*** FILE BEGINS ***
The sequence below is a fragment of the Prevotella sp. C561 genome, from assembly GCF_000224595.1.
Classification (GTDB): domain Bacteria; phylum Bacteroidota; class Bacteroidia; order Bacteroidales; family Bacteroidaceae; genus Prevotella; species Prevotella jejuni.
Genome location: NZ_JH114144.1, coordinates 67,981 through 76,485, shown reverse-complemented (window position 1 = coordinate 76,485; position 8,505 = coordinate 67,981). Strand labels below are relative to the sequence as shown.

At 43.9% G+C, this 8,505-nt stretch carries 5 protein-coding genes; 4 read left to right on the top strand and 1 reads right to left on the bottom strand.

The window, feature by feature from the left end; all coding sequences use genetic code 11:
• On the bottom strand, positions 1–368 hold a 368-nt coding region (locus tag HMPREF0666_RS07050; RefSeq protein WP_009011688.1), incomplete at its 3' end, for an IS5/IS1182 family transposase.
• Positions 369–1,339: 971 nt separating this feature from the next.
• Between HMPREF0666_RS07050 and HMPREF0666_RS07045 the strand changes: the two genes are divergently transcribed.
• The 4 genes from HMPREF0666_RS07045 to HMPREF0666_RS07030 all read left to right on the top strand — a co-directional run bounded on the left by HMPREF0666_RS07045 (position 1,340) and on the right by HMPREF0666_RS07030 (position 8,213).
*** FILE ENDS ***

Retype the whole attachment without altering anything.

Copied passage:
The sequence below is a fragment of the Prevotella sp. C561 genome, from assembly GCF_000224595.1.
Classification (GTDB): domain Bacteria; phylum Bacteroidota; class Bacteroidia; order Bacteroidales; family Bacteroidaceae; genus Prevotella; species Prevotella jejuni.
Genome location: NZ_JH114144.1, coordinates 67,981 through 76,485, shown reverse-complemented (window position 1 = coordinate 76,485; position 8,505 = coordinate 67,981). Strand labels below are relative to the sequence as shown.

At 43.9% G+C, this 8,505-nt stretch carries 5 protein-coding genes; 4 read left to right on the top strand and 1 reads right to left on the bottom strand.

The window, feature by feature from the left end; all coding sequences use genetic code 11:
• On the bottom strand, positions 1–368 hold a 368-nt coding region (locus tag HMPREF0666_RS07050; RefSeq protein WP_009011688.1), incomplete at its 3' end, for an IS5/IS1182 family transposase.
• Positions 369–1,339: 971 nt separating this feature from the next.
• Between HMPREF0666_RS07050 and HMPREF0666_RS07045 the strand changes: the two genes are divergently transcribed.
• The 4 genes from HMPREF0666_RS07045 to HMPREF0666_RS07030 all read left to right on the top strand — a co-directional run bounded on the left by HMPREF0666_RS07045 (position 1,340) and on the right by HMPREF0666_RS07030 (position 8,213).